All she wanted to do was dance with Cinderella. From the moment she woke up this morning until the lights dimmed on her first live theater experience, all her thoughts were dancing with the princess. She even washed her face, picked out her prettiest dress and planned on wearing her purple "slippers." As serendipity would have it, one was even missing.
Oh the questions:
"Can we taked the errplane, mama? "
"Can I dance wit her? I wanna dance wit Cinderedda."
"Where are we? What is this place? Who are all these people?"
"Where is Cinderedda?"
And the comments:
"Hey, they ripped my chicket."
"I wanna sit with you, Mama."
"Hey. I tant see. TURN ON DE LIGHTS."
"He's a good guy, Mom. De Prince(ess) is a good guy."
So, in addition to sleeping in a crib her father slept in (something she understands and now informs me of daily) and being enrolled in a pre-school I attended as a tot, Annabel has now been in the audience of a theatre I went to for the first time when I was a few years older than she is now (I saw Sleeping Beauty). And no. It wasn't the same. After the show, there were so few audience members they'd invite us on stage and we'd all dance. I even remember the rust-colored corduroys I wore as I held hands with Beauty and skipped a circle around the stage. Storybooks come alive, it seemed, just for me.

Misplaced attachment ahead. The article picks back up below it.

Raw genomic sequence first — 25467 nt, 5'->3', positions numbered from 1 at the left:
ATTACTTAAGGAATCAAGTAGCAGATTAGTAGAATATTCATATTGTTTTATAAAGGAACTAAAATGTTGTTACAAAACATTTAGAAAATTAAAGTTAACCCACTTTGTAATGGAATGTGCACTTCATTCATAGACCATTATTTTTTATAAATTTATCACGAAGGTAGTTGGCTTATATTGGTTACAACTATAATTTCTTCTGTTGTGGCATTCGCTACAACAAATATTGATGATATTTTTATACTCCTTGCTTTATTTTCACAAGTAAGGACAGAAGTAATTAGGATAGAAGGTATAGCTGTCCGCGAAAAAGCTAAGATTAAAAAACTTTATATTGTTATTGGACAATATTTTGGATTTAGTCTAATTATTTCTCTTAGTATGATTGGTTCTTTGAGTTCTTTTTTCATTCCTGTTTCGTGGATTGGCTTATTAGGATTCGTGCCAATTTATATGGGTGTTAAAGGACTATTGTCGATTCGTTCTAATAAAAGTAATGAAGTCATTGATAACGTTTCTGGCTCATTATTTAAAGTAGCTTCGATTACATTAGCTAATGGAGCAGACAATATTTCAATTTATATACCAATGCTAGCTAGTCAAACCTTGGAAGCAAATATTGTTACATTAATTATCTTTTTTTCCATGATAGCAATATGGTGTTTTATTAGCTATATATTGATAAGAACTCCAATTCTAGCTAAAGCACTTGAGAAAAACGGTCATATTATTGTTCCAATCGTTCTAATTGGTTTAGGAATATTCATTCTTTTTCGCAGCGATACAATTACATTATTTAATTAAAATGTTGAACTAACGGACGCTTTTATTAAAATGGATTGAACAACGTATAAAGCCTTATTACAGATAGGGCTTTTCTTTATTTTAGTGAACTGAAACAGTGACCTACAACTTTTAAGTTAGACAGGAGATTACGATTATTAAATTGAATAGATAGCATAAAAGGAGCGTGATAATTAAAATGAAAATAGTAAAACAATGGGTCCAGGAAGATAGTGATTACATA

These days the audience is packed. Wall to wall children, and taking a turn on the dance floor with the star of the show just isn't practical. Instead they gather outside to sign autographs. We file outside and wait in crazy lines that overlap and move to the left when we weren't looking. As I stood there pining for Annabel to have the experience of my childhood, she broke free from me and, holding her pencil and her autograph book against her chest, tunneled her way through legs and elbows right up to Cinderella.
"My name is Annabel. Tan you sign this peas?"
It was a remarkable display of tenacity for such an otherwise shy little girl. But as her idol signed, I could see this new nerve drain away.
"I wanna da dance with Cinderedda," she whispered as we walked to the car.
"What if we go back and dance next to her. How would that be?"
"Oh, I like that."
So that's what we did. And it was wonderful, too.